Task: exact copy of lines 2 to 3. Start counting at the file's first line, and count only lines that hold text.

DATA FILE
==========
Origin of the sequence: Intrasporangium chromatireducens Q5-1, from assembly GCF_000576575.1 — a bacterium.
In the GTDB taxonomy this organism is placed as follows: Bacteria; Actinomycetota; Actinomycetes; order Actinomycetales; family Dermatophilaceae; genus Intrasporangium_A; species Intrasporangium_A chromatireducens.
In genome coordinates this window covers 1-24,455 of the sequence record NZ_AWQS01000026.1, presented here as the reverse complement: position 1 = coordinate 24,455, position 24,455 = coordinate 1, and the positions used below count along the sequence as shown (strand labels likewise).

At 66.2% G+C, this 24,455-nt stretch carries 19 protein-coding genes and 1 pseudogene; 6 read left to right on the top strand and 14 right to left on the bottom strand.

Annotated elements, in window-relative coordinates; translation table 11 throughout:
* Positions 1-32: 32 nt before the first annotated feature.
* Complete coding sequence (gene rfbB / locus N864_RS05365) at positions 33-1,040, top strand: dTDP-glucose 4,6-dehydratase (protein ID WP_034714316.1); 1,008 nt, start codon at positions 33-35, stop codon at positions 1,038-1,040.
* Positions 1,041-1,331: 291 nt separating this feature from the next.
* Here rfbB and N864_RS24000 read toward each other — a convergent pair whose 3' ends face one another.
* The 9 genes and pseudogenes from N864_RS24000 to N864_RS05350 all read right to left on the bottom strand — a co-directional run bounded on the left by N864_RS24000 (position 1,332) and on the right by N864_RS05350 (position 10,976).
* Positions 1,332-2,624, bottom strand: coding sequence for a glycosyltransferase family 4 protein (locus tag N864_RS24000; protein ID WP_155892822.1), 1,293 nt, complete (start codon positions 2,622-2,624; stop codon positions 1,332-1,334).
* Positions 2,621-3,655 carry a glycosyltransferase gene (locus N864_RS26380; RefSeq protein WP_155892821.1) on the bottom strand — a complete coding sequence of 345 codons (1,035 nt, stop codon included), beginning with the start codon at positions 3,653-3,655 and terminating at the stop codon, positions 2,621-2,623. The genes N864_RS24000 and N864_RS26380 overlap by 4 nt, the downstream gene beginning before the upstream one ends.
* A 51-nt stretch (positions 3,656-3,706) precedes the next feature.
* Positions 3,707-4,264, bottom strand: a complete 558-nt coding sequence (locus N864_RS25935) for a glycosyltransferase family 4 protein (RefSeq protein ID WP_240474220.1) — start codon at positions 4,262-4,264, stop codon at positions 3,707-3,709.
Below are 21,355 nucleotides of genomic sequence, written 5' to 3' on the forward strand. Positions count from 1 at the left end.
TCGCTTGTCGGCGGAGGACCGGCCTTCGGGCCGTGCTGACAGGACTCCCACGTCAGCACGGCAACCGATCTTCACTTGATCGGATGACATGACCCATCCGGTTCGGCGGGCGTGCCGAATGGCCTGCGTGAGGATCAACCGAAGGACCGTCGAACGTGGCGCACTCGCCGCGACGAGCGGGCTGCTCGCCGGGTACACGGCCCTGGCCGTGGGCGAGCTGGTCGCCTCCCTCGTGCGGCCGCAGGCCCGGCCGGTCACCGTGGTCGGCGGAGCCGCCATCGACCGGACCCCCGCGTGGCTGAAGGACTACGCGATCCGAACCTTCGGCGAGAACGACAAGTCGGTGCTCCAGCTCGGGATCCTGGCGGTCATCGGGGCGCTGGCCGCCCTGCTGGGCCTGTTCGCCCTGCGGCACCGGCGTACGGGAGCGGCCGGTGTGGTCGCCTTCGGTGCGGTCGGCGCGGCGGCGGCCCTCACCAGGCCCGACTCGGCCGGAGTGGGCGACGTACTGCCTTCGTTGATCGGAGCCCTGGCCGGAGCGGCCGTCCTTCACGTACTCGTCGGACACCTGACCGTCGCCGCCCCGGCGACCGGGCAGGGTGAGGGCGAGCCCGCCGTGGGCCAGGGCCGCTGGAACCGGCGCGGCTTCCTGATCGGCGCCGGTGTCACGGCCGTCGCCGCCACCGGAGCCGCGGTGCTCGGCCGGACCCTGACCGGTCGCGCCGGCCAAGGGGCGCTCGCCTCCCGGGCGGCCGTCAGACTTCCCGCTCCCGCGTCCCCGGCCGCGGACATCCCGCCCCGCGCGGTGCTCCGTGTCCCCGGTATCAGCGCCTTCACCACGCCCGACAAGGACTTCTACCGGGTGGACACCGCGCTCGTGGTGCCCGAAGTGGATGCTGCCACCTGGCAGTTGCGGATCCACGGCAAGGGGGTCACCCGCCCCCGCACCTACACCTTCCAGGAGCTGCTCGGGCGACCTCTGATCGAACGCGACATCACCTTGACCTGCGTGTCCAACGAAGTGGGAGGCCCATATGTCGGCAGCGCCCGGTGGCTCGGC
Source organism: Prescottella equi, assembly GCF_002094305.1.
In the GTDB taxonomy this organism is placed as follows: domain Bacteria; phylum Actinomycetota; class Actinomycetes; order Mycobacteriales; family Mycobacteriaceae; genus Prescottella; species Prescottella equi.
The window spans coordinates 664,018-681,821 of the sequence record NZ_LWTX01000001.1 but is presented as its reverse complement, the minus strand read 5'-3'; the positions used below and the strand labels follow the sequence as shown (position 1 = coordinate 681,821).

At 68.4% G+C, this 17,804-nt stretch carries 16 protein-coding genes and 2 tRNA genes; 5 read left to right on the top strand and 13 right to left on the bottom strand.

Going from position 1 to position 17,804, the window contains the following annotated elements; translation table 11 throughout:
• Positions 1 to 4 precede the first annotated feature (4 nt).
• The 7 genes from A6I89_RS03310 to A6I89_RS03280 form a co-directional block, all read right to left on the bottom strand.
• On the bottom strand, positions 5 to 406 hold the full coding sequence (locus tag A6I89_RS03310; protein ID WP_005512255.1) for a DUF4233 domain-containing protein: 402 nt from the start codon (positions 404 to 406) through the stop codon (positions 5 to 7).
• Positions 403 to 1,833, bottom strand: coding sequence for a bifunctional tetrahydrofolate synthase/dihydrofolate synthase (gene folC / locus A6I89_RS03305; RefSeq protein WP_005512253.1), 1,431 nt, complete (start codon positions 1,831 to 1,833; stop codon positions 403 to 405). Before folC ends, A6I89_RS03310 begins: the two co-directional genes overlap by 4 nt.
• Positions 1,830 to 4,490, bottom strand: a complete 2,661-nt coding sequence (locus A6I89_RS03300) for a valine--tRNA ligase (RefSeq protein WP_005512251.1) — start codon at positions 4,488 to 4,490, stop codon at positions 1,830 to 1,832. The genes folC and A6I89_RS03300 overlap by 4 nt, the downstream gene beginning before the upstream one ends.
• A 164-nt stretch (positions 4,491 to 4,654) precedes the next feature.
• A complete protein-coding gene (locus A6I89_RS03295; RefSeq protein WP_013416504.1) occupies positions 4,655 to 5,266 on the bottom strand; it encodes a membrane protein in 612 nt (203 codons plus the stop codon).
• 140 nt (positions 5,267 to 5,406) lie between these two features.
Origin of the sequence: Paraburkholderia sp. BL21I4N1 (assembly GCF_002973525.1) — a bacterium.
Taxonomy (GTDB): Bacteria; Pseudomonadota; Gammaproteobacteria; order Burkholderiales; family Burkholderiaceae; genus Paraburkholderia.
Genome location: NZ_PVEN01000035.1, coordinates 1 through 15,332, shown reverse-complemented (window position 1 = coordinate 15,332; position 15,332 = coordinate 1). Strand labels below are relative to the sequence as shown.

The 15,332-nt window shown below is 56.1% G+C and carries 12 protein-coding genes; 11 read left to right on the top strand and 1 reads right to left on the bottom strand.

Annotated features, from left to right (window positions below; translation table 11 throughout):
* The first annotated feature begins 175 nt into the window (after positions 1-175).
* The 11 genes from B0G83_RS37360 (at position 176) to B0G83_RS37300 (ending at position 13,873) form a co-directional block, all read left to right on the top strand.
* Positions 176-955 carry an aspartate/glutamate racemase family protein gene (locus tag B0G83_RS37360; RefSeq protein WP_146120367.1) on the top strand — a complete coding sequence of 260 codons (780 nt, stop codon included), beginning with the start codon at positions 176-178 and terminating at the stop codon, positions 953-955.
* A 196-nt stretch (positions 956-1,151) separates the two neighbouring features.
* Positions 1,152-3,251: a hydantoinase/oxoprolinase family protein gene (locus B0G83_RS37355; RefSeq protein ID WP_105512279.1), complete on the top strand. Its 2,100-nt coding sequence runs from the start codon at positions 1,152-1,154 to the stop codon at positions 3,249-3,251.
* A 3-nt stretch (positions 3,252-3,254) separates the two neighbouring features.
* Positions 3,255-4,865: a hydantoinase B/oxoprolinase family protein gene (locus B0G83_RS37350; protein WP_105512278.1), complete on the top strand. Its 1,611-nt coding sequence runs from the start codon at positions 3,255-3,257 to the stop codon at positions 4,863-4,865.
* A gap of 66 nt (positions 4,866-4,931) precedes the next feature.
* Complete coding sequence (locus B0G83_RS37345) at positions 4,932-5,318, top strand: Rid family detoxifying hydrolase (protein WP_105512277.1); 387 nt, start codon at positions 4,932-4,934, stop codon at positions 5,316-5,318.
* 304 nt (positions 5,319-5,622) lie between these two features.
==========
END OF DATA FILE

In the GTDB taxonomy this organism is placed as follows: Bacteria; Actinomycetota; Actinomycetes; order Actinomycetales; family Dermatophilaceae; genus Intrasporangium_A; species Intrasporangium_A chromatireducens.
In genome coordinates this window covers 1-24,455 of the sequence record NZ_AWQS01000026.1, presented here as the reverse complement: position 1 = coordinate 24,455, position 24,455 = coordinate 1, and the positions used below count along the sequence as shown (strand labels likewise).